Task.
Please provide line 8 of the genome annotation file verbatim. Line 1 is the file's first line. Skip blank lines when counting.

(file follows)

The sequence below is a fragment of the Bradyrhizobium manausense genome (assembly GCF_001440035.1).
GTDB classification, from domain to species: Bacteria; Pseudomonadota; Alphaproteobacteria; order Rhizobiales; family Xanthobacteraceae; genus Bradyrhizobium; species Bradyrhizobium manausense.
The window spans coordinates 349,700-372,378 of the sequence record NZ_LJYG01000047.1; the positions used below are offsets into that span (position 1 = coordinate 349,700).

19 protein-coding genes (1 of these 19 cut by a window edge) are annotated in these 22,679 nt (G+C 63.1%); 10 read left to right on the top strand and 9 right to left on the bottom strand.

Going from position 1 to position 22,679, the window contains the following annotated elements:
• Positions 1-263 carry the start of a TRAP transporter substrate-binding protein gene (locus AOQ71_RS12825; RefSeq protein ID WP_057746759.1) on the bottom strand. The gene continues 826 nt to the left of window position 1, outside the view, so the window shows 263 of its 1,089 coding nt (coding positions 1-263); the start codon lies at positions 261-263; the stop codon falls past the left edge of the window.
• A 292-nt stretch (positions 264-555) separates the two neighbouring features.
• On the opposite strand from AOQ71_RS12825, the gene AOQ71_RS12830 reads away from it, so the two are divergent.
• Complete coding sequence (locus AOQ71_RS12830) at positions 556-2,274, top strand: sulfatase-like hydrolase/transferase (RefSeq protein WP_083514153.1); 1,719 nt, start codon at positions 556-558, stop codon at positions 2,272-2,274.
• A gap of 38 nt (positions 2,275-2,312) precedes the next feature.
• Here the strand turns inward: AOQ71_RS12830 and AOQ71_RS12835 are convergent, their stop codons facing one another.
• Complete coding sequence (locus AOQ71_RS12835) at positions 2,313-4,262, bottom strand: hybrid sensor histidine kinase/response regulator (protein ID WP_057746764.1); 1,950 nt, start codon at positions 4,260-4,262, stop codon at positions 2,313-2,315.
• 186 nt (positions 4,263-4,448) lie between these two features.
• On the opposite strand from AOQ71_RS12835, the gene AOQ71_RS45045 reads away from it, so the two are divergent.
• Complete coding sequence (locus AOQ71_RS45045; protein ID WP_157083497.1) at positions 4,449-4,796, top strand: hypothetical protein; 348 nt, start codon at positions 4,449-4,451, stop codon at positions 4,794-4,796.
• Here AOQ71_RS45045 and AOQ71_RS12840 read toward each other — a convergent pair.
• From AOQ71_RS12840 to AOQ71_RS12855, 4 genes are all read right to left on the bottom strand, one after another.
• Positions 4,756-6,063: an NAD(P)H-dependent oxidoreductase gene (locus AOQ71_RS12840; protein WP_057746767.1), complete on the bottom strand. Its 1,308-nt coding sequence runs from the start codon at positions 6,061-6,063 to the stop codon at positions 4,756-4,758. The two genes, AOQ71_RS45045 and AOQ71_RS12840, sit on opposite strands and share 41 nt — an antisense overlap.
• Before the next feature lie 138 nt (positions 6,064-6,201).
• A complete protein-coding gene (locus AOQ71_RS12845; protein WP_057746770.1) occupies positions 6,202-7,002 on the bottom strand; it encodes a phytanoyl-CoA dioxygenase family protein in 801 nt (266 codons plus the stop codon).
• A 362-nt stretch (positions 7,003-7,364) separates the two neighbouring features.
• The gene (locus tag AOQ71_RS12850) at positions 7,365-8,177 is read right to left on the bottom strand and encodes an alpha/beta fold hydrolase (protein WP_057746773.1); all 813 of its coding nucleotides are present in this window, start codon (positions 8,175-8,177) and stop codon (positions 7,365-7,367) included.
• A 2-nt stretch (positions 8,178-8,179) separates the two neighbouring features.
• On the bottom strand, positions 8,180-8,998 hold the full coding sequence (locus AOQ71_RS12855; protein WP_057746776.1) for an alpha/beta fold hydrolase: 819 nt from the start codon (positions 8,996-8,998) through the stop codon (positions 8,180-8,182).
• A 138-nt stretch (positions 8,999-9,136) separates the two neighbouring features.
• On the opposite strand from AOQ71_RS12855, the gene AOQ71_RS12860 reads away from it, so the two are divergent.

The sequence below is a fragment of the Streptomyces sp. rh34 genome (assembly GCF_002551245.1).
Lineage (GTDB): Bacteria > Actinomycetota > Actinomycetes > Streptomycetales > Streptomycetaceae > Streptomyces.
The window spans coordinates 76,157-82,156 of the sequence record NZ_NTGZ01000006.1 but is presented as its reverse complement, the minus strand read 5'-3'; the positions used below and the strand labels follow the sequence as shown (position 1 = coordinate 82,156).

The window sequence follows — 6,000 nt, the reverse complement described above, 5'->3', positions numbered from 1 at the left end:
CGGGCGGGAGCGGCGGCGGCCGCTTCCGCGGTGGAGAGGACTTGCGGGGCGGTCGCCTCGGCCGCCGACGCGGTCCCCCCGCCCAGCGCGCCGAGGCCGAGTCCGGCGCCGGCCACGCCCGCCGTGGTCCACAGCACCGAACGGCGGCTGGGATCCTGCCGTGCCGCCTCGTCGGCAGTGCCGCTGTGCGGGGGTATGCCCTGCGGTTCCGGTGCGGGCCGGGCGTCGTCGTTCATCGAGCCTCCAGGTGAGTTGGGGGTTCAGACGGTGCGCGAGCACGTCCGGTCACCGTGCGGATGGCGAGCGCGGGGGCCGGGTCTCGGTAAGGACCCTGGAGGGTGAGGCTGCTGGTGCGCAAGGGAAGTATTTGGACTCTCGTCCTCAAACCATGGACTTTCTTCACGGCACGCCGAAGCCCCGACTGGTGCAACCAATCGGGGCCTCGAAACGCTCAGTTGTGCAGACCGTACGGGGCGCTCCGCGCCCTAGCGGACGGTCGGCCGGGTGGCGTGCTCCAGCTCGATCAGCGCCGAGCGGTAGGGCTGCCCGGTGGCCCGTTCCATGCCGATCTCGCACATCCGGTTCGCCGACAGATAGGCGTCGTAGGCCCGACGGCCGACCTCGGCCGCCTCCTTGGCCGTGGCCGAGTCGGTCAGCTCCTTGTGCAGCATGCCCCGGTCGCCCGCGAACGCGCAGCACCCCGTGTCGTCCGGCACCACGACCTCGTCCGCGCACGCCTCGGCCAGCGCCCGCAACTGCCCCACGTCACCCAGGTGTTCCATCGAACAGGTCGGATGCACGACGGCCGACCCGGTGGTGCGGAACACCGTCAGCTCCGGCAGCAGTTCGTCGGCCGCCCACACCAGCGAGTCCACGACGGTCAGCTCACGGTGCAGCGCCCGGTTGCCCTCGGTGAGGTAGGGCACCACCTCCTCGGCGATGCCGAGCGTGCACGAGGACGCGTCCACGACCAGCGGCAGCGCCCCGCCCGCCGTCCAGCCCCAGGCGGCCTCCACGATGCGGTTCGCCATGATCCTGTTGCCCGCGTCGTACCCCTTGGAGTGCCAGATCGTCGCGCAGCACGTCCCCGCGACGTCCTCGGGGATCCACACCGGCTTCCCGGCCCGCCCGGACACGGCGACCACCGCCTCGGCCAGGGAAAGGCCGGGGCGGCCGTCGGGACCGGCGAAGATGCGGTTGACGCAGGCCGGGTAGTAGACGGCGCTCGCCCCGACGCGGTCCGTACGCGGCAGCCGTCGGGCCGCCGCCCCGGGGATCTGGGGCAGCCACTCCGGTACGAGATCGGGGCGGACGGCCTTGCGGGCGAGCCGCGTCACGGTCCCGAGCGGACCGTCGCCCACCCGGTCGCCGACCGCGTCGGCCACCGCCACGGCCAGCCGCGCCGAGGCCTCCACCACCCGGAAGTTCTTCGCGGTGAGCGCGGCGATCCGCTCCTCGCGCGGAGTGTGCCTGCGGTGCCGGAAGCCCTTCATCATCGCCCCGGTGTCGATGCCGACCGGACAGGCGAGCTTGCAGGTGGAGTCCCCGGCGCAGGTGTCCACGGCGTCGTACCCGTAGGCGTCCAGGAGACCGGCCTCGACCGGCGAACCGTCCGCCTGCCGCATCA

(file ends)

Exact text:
• On the opposite strand from AOQ71_RS12825, the gene AOQ71_RS12830 reads away from it, so the two are divergent.